Hyundai Elantra Coupe and GT: The Lightest Cars In The Class, Except When They Aren't

Jack Baruth
by Jack Baruth

Ah, the unbearable lightness of being Hyundai! The Elantra GT has arrived, looking quite sleek, quite desirable, and clocking in at 2,784 pounds. That’s 151 pounds lighter than the next-best player in the segment — Mazda’s similarly Tyson-faced Mazda3 — and

well ahead of the Focus and Golf. The point was driven home by a little show-and-tell, as seen above, to which the Chicago media reacted with thunderous applause. Hear me now, believe me later, and remember it when you are shopping for your next car: The Elantra GT is the lightest car in its class.

The Elantra Coupe? Well…

Buried in the middle of the press materials is the slightly annoying truth: the Elantra Coupe, at 2,687 pounds, is non-trivially heavier than the new Civic Coupe, which weighs 2,594. Against that disadvantage, the Elantra offers fourteen cubic feet of additional interior space, eight more horsepower, six-speed transmissions to play the Civic’s five-speeders, a better EPA fuel economy (which is currently estimated at the magic and controversial 40mpg highway) and standard electronic nannies.

Still, if you need the lightest coupe in the segment, the Elantra ain’t it. One wonders how much a Civic five-door would weigh.

In his opening speech, Hyundai’s CEO, John Krafcik, hinted at something that we were able to confirm: both the GT and Coupe will be assembled exclusively in Korea.

Photography courtesy of Julie Hyde

Jack Baruth
Jack Baruth

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  • Otaku Otaku on Feb 08, 2012

    I've always preferred lightweight cars. For the most part they tend to offer better fuel economy and are usually more fun to toss around in the turns. Pretty sure my '08 Focus Coupe is right around the same 2600-2700 pound range of these Honda/Hyundai coupes. However, while I haven't sat in the current Honda Civic coupe, if it's proportions are similar to my friend's 2009 model, I think it would probably feel a bit too small and uncomfortable for me. I would be willing to look past the extra 100 lb weight penalty for the additional passenger/cargo space and overall comfort.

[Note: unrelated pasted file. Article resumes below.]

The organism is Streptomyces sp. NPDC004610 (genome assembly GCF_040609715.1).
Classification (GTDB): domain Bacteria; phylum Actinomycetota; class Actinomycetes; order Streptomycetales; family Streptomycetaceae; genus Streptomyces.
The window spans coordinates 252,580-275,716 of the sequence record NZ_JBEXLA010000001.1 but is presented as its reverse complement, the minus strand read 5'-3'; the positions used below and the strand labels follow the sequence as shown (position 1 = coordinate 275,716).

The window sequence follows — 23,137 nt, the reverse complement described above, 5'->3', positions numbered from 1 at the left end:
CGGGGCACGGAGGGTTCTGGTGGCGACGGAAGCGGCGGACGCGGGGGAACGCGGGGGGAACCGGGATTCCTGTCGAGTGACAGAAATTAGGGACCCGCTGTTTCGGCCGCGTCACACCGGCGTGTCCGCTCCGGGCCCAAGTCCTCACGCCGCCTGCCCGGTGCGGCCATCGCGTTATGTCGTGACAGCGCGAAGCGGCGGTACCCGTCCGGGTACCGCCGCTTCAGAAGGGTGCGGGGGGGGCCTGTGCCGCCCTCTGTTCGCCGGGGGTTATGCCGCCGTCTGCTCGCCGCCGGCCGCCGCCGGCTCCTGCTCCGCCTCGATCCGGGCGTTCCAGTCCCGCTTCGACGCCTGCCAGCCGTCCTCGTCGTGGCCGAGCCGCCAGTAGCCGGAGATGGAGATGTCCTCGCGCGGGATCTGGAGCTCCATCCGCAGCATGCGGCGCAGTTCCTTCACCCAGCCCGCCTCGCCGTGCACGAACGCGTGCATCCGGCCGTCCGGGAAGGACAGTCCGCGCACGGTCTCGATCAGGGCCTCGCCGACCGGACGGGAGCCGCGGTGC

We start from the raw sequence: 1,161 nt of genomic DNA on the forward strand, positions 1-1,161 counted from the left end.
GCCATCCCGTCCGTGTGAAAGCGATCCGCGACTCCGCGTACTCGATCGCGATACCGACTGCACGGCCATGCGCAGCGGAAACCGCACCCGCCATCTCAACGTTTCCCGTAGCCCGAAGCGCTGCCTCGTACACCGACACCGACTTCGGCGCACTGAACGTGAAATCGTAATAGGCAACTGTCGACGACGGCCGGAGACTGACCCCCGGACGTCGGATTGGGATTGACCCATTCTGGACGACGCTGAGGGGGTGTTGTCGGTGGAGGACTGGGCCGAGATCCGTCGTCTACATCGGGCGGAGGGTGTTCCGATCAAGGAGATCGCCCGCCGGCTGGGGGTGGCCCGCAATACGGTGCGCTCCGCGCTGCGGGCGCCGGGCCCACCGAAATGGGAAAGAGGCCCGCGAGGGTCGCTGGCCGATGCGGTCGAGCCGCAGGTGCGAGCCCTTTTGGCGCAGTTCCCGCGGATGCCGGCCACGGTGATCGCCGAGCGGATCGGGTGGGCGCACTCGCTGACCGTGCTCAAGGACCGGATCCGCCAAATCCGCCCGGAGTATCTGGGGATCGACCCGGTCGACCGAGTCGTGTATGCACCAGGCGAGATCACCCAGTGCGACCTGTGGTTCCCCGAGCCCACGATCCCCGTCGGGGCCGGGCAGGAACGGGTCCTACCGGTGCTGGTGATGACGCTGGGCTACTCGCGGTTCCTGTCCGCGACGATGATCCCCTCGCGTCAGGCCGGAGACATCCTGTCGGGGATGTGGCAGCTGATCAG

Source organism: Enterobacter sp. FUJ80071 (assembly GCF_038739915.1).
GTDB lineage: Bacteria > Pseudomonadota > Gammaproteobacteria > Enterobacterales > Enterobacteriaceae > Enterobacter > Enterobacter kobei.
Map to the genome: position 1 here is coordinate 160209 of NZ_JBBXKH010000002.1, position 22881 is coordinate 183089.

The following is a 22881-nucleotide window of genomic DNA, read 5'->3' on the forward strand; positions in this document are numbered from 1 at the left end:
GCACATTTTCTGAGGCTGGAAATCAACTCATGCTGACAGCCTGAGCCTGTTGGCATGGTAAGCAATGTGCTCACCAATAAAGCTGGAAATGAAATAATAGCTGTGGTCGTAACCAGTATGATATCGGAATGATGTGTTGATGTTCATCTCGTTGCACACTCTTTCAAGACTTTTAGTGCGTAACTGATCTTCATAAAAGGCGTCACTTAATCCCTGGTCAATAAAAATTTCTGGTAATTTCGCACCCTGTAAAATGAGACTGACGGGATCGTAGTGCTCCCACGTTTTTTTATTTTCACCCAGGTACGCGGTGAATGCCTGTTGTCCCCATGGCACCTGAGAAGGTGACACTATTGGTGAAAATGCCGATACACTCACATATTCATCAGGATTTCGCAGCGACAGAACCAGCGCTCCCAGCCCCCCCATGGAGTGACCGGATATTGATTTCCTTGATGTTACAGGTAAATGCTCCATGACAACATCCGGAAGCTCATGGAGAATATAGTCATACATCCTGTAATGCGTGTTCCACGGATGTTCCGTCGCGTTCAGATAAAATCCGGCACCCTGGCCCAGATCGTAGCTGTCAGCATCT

• NewEdgePerformance NewEdgePerformance on Feb 09, 2012

    Would Hyundai consider offering either the 204hp 1.6T or the 274hp 2.0T in either the Coupe or the Hatch? I think those combinations would be winners in the performance compact category! "How hard could it be?" Hyundai, are you listening? Tony D New Edge Performance &

    • Dougjp Dougjp on Feb 09, 2012

      Especially as the Veloster turbo was redesigned ugly along with getting the good engine.

  • Bd2 If they let me and the boyz roll around naked in their dealership I'll buy a Chinese car.
  • THX1136 I would not 'knowingly' purchase a Chinese built or brand. I am somewhat skeptical of actual build quality. What I've seen in other Chinese made products show them to be of low quality/poor longevity. They are quite good at 'copying' a design/product, but often they appear to take shortcuts by using less reliable materials and/or parts. And , yes, I know that is not exclusive to Chinese products. When I was younger 'made in Japan' was synonymous with poor quality (check John Entwistle's tune 'Made in Japan' out for a smile). This is not true today as much of Japan's output is considered very favorably and, in some product types, to be of superior quality. I tend to equate the same notion today for things 'made in China'.
  • Mike Beranek No, but I'm for a world where everyone, everywhere buys cars (and everything else) that are sourced and assembled regionally. Shipping big heavy things all over the planet is not a solution.
  • Jeffrey No not for me at this time
  • El scotto Hmm, my VPN and security options have 12-month subscriptions. Car dealers are not accountable to anyone except the owner. Of course, the dealer principles are running around going "state of the art security!", "We need dedicated IT people!" For the next 12 months. The hackers can wait.